In VBS, when I was a kid, we leaned the song “Father Abraham … had many sons … many sons had Father Abraham … and I am one of them … and so are you … so let’s just praise the Lord … right arm! …” – this is the point of the cartoon on the front of our bulletins today… [He’s bragging about how many children he has ….]

Is Abraham really MY father? And yours? He is the Father of what became known as God’s Chosen People, the Jewish nation, the Hebrews, the Israelites (named after Abraham’s grandson Jacob who after wrestling with an angel became known as Israel), but I’m not Jewish – is he MY father? Am I numbered among his offspring? Are you?


That’s the last line of this promise – that’s where the Gospel message of salvation through grace by faith in Jesus Christ commences)!

Both in Matthew and Luke (the only Gospels that contain Jesus’ genealogies) show us how Jesus is a direct descendent  of Abraham– through both His mother Mary and His human father Joseph!

And, therefore, to use Paul’s words, “Therefore, the promise comes by faith, so that it may be by grace and may be guaranteed to all Abraham’s offspring—not only to those who are of the law (Jewish  by blood or marriage or conversion to Judaism, people of the Old Testament covenant) but also to those who have the faith of Abraham (who are of the all peoples on earth          who will be blessed through Abraham’s ultimate offspring, the final fulfillment of this promise, God’s SonJesus who was given because God so loved the world!). He is the father of us all.” (Romans 4:16)


God still calls His chosen people to BE His chosen peoplehow is God calling you today? Will you be able to say, “O God, You are my God, and I will ever praise You. I will seek You in the morning; I will learn to walk in Your ways. Step by step You’ll lead me. And I will follow You all of my days.”?


Because in Christ, we can all sing, “Father Abraham had many sons; many sons had Father Abraham. And I am one of them; and so are you. So let’s just praise the Lord.”


Thank You, our heavenly Father, for the gift of our earthly fathers, for their love and protection and providence, and perhaps for how they helped in bringing us closer to You (whether purposefully or unwittingly). And thank You, especially, for calling us Your children and calling us into Your Kingdom purposes, even when our own hopes and dreams need some transformation. O God, You are our God, and we will ever praise You! Amen.



06/10/2018 = Philippians 1:1-2, 4:21-23 = “Servants, Saints, Overseers, Siblings”

(Clicking HERE will bring you an audio file of this message.)

Mark Wheeler

Philippians 1:1-2; 4:21-23

“Servants, Saints, Overseers, Siblings”


Lidgerwood Presbyterian Church


Through the Written Word,

          And the spoken word,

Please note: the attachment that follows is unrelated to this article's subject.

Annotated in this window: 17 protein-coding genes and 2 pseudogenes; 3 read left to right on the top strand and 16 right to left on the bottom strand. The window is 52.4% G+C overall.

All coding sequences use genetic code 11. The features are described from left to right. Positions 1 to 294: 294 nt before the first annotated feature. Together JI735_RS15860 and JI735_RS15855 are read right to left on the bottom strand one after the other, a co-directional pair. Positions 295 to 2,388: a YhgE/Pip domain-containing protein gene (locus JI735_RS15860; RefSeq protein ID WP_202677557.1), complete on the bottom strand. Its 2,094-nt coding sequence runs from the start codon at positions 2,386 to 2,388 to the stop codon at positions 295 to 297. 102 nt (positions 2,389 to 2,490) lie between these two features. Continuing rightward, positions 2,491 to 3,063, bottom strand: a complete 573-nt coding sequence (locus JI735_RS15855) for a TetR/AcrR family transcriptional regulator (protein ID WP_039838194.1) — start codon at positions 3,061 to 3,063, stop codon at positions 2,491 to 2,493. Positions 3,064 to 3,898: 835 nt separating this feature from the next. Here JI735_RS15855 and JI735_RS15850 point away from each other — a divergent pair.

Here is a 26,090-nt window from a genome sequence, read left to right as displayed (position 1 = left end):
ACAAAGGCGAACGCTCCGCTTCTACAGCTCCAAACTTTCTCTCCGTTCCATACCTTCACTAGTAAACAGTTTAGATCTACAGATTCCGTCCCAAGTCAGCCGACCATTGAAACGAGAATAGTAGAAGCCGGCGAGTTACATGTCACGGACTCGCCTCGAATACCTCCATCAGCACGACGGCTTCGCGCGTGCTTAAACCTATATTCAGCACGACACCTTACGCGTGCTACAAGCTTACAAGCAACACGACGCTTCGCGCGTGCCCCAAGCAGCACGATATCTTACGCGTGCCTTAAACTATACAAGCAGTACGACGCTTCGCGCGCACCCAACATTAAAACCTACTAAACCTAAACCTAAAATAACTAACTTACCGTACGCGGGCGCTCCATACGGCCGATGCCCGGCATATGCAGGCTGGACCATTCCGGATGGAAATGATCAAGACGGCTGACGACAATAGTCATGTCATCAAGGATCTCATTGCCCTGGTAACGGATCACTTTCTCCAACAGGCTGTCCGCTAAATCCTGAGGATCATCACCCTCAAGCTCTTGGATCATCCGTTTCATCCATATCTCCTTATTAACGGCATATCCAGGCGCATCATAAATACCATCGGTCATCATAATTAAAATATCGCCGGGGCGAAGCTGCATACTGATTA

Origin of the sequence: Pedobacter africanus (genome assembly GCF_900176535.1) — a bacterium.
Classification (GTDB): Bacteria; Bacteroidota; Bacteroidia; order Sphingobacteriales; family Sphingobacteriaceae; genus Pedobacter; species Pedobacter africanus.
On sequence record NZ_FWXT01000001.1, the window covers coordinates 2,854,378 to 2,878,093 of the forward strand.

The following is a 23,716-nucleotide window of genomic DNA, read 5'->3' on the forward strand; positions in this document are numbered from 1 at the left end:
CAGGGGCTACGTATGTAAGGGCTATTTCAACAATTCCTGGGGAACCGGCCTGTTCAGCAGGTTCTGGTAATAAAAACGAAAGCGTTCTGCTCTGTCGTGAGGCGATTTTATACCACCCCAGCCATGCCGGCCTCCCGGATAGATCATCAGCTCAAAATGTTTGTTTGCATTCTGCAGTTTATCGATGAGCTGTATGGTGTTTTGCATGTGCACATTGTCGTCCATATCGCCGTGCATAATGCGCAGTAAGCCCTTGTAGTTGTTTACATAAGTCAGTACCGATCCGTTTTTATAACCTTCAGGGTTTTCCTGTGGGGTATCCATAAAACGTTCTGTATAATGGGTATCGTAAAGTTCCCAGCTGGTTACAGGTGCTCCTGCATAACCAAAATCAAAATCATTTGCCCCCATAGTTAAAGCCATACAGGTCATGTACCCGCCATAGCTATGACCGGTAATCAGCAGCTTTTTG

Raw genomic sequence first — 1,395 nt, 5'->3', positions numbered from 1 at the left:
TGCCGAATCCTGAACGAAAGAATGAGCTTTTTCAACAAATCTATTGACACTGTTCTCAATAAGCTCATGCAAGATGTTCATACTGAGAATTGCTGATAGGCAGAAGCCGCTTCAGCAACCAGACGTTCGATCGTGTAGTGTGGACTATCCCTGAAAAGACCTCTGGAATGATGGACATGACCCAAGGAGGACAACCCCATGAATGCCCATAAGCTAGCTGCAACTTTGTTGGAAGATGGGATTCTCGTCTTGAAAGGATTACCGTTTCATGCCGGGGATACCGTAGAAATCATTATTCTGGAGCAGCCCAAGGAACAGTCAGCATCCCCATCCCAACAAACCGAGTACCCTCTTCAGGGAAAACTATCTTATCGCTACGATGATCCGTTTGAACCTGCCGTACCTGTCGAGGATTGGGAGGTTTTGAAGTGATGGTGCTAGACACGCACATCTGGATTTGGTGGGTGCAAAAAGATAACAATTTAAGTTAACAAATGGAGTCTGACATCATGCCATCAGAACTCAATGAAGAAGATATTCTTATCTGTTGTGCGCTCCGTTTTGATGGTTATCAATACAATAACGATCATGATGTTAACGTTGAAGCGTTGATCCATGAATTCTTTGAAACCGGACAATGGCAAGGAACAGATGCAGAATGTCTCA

May we know Your Living Word,

          Jesus Christ our Lord. Amen.


I am going to start this sermon a little differently than I normally do – no personal story, no joke, no anecdote. Today I feel  led to start with us just being honest with each other about our struggles. Some weeks in ministry are fun and easy,  nothing but victories and laughter … and then other weeks are like this past week – there were no tragic accidents, no ER visits, no arrests or anything like that; but the number of people who called or stopped in or who just happened to be in the same room as me who had heart aches and trials and unforeseeable difficulties was astounding.

Honestly, just raise your hand if this past week contained at least one event you wouldn’t wish on your worst enemy. [Auto accidentcar died while out of town – pet died – really illhousehold utilities break down – unexpected bills with no money – and if it wasn’t us it was a loved one…]  (Yeah, see that? And maybe that’s no different from any other week, but this week I was privileged to hear about several of these – and some of them were my own!)

Thank you. I wanted to start there for two reasons1) so we could each see the fellowship we are in; no one is immune to difficult moments; but no one is required to go through it alone. 2) because this is exactly the way of life for the people in Philippi some 2,000 years ago when the Apostle Paul wrote this letter to them – that means it is also for usGod has preserved this Word in His Holy Word for you and me to find His Gospel blessing.


Well, today we’re at the very end of our sermon series in the New Testament book of Philippians. These two months have renewed my love for this little book as I came to realize what it says, and how important it is. I hope this has been even half as true for you as it has been for me.


Before we read today’s short passage, we get a pop quiz. Are you ready?

  • 10 years earlier, did Paul and Silas go to Philippi because this is where they always wanted to go? [NO! this was against their own plans, but it is where God directed them]
  • Name one “bad thing” that happened to Paul and Silas while in Philippi:[They are arrested and imprisoned for their Christian faith]